Similarly, we've seen great success across the whole country. You can, you know, point to the fact of the Rutledge v. PCMA Supreme Court ruling that really dictated that states can regulate PBM reform at the state level. So, a lot of state associations have been driving this, really trying to spotlight every type of detrimental practice that we've seen by PBMs. But the problem is enforceability, and that's where a lot of states are spending a lot of time right now. Whether it's messaging to their state legislature, whether it's messaging to their commerce insurance division, or if some states regulate underneath the Board of Pharmacy, how do we actually see the regulatory agencies go to bat for the profession and hold PBMs accountable for the laws that are on the books? We've had some really great success in Tennessee in the last year and even in the last few weeks, as our law took effect. We have been seeing our state commerce and insurance division actually actively pushing back on PBMs for once on the rhetoric that they share [about] why they don't need to comply with the law. And so, you know, I think the tide is turning for once, that these PBMs will finally start adhering to the laws that are on the books. But at the same time, I think what we're always going to have to address is, while the microscope is very much on PBMs, there's a lot of other players in the whole drug distribution system, that there needs to likely be a little bit more magnifying glass on those. And that goes for manufacturers to wholesalers to PSAOs, the PBMs, to the pharmacies themselves. And so, likely, the moment you open Pandora's box, this question is going to arise about every aspect of the drug supply chain. It’s going to have to have a little bit closer look and see, should there be regulation on certain things? Should there not be? And that's going to be some of the conversation that I think everyone's going to have to start having at the state level.
Q: How can pharmacists get involved in PBM reform efforts?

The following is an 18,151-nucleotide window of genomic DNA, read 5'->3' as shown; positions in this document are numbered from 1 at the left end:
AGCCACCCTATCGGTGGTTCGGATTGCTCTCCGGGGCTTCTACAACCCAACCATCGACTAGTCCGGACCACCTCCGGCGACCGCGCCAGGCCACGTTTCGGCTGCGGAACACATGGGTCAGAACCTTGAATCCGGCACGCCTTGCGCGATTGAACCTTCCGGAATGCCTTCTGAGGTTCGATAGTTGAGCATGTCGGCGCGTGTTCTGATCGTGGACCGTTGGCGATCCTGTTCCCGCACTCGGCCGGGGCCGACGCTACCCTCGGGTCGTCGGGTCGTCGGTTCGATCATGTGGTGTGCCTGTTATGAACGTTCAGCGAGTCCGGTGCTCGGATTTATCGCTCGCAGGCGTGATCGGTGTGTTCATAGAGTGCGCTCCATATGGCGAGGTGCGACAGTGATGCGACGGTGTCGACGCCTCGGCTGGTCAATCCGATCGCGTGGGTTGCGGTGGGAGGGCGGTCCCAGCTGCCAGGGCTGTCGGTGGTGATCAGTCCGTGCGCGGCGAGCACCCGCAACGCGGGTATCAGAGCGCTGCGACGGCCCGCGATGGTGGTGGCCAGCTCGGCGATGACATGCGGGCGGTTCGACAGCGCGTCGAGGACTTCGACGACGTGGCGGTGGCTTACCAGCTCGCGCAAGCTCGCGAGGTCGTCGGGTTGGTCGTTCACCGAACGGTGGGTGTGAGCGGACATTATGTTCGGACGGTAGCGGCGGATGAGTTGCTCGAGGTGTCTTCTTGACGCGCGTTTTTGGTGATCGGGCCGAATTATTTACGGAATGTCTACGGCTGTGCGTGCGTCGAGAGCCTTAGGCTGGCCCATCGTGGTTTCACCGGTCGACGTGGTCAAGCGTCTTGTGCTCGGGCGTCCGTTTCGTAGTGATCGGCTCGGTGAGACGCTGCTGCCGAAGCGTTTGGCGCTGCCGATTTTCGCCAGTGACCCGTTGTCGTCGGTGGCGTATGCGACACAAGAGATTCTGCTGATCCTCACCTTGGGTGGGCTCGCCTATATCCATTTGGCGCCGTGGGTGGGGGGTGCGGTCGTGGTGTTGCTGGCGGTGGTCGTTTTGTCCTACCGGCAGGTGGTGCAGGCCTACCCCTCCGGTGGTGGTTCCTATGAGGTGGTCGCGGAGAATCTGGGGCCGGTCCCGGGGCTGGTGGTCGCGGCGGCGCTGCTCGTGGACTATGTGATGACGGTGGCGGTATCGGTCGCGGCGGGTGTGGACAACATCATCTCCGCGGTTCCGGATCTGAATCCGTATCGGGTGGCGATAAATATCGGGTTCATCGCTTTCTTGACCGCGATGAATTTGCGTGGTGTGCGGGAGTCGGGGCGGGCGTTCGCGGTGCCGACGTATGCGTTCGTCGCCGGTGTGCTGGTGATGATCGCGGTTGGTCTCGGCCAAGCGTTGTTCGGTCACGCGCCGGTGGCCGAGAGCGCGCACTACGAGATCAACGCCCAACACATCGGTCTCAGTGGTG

Anthony Pudlo, PharmD, MBA: Well, definitely get involved. This conversation on PBM reform is happening in every state, and I don't think there's anyone that's not having to talk about this, whether they want to or not. I think some of us want a little bit of a break from time to time to talk about some of these other exciting things. But I would say what we really have been encouraging our members to do is, well, first and foremost, they have to work to develop a relationship with their elected officials on the Senate and House side, at the state and even federal level, to be a voice. Be a voice for what's happening in your practice, be a voice for your patients, and really start filing complaints. That's really where I think a lot of concern comes into play. Is if you pass a piece of legislation or even if you don't, is the state actually hearing from pharmacists about it? Or are we just talking to each other that these are concerns? So, take the time to file a formal complaint with your state insurance division or whoever regulates PBMs. Be a voice for your practice. Those kinds of complaints are actually extremely helpful for us at the state association level, to then carry that message as we work and meet with those regulatory boards or as we're testifying in front of an open hearing with them, [to show] that pharmacists are seeing this. And so, we need pharmacists to be a loud voice in that process.
And then at the same time, I think what we're starting to see is how and what is the messaging to patients in terms of engaging them in their defense, if you will. Why did they want to still keep coming to their local pharmacy? What is the value that that local relationship, when they get to choose which pharmacy they go to? And so, I know for us, we're going to start having to drive messaging to the media and to the public about what are the rights of a patient? When should they take that letter that they got in the mail from a PBM and take that and file a complaint themselves to the insurance division? So those are the kinds of things that I say pharmacists need to understand the process and the messaging, and that's where the state associations, international associations can all help in that process.